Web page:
Diet, food, food allergy, Traditional Chinese Medicine

Dairy, Chinese medicine and your health

milkDairy is one of those things that polarises people. Just like daylight saving and which way the toilet roll should face on the holder.

What I like about Chinese medicine is that we don’t judge any naturally occurring food to be good or bad, but rather consider that the properties of a food are beneficial to certain individuals at times and maybe not at other times as their health situation changes. Some people, due to their constitution, may never tolerate a particular food well but that does not mean that the food is bad for all of us. No naturally occurring foods are…. evil. (By this, I don’t refer to animal rights issues, that’s a whole different kettle of fish, I’m talking about the physical effects of food on your health.)

Dairy is not considered in our classic Chinese medicine texts to represent the huge problem we have assigned it in the West today. This is described in this excellent post by Chinese Medicine scholar, Eric Brand. As Eric points out it’s likely that cow’s milk products were used in smaller amounts, less frequently and were prepared differently to how we do now in the West (eg. homogenised and pasteurised). For instance, the Chinese most likely did not regularly consume cafe latte, chocolate milkshakes, banana smoothies, pasta carbonara, creamy dips, full cream dairy milk chocolate, creme brulee and cookies & cream icecream, or even just a big glass of milk straight from the fridge, as part of an every day diet. The problem with most of the foods I’ve just listed is that they are also combined with more fat and sugar that the average Chinese probably consumed too, and this changes the properties of the dairy once again.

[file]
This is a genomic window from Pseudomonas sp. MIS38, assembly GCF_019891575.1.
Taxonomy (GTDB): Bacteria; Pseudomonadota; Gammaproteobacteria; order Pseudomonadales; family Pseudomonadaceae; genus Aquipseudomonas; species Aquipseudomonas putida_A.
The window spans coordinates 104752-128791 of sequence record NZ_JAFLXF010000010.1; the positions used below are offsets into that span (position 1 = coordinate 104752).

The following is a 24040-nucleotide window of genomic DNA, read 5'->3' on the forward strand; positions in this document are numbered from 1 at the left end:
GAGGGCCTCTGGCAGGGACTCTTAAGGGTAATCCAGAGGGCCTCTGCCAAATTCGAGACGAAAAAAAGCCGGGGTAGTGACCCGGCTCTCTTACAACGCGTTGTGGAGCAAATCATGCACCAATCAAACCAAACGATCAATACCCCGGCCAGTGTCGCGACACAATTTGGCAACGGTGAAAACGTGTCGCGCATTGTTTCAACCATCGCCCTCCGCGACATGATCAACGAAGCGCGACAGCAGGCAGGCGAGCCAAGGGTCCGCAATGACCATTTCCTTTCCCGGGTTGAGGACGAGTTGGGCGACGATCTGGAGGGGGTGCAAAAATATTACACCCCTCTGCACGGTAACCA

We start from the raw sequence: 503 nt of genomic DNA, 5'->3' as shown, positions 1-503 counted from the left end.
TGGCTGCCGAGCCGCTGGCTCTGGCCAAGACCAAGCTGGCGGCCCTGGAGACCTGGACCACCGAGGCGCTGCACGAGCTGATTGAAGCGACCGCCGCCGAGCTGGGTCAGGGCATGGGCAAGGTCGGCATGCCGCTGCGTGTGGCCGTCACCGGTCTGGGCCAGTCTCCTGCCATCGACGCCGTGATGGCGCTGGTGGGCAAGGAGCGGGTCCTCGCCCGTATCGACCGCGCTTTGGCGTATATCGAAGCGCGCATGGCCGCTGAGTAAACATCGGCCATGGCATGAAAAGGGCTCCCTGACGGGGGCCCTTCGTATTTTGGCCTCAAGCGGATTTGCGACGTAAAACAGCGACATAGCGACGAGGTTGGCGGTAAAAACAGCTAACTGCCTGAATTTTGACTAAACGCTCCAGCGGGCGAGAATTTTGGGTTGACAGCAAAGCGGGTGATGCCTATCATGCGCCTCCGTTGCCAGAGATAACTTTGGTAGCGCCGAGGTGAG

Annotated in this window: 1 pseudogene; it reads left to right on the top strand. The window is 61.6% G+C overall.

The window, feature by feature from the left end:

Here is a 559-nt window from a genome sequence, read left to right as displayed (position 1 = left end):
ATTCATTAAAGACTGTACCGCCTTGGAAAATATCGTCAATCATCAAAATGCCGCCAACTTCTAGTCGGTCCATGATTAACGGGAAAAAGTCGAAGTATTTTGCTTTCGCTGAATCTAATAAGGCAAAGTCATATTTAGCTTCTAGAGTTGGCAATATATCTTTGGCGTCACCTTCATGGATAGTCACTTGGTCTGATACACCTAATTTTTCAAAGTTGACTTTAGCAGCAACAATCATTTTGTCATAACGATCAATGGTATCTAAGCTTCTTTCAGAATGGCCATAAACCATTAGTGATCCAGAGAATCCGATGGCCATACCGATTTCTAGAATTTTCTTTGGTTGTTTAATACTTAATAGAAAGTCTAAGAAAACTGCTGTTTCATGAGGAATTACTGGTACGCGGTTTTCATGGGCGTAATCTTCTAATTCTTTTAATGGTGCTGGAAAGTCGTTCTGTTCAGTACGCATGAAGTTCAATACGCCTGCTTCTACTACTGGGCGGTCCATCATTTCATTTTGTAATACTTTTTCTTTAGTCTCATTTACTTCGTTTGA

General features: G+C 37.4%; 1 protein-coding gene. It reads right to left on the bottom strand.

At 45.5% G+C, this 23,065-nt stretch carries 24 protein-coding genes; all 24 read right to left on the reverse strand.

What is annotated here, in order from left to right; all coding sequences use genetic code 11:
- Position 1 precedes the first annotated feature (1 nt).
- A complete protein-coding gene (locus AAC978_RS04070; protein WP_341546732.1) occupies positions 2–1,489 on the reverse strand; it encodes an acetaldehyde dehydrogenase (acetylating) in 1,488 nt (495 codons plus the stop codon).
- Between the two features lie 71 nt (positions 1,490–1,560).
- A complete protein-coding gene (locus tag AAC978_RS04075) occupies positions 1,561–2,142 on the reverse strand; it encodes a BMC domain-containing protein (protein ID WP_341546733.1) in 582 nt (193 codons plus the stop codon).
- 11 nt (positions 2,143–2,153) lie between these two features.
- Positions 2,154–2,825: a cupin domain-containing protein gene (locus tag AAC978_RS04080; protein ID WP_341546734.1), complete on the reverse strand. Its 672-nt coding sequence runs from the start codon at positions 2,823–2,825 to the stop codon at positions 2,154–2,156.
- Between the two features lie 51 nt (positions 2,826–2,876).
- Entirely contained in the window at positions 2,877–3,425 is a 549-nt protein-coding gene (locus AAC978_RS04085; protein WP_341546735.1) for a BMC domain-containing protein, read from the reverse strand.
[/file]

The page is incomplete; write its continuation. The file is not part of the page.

Eric points out that milk products have medicinal qualities when used with people who are in need of those properties. Cow’s milk is considered to be thermally neutral, sweet and benefits the Lung, Stomach and Heart, depending on the source that you read. It moistens dryness. It should be used with caution in people with loose bowels due to weakness and coldness, and phlegm-damp in the middle burner. Eric also describes the properties of other mammal and plant-based ‘milks’.

Dairy is often considered today to contribute to phlegm-damp. And there are many people who will share their story of this effect. I even have my own:

“When I was three years old I had been suffering from recurrent ear infections. This was treated with repeated courses of antibiotics. Next stop was to have grommets inserted into my ears. My mother heard a doctor on the radio discussing his experience with taking cow’s milk out of the diet of children with recurrent ear infections. Well, my mother gave it a go. (She also boosted my diet with non-dairy calcium foods.) The ear infections stopped, the grommets weren’t needed. I’ve stayed away from dairy, mostly strictly, ever since. I do get sinusy, phlegmy and partially blocked ears when I occasionally let it creep back in.”

There are equally as many people, or actually probably a lot more, who don’t have a story like this. So dairy is not bad for us all.

And dairy is not the only contributor to phlegm and dampness. You can read more about dampness and what to do about it here. Phlegm is not the same as dampness.

It really comes down to being aware of your own body regardless of what the theory says. For instance, there was a study published finding that cow’s milk made no difference to mucus production. There seems to be more factors to this picture.

So, in my humble opinion I’d say that the jury is out. The theory and the practice don’t quite match up for those whose symptoms (whether respiratory or digestive) seem to be definitely worse for the ingestion of cow’s milk. Or perhaps Chinese medicine is right and it is just good for some people and not others, and at different times in their lives.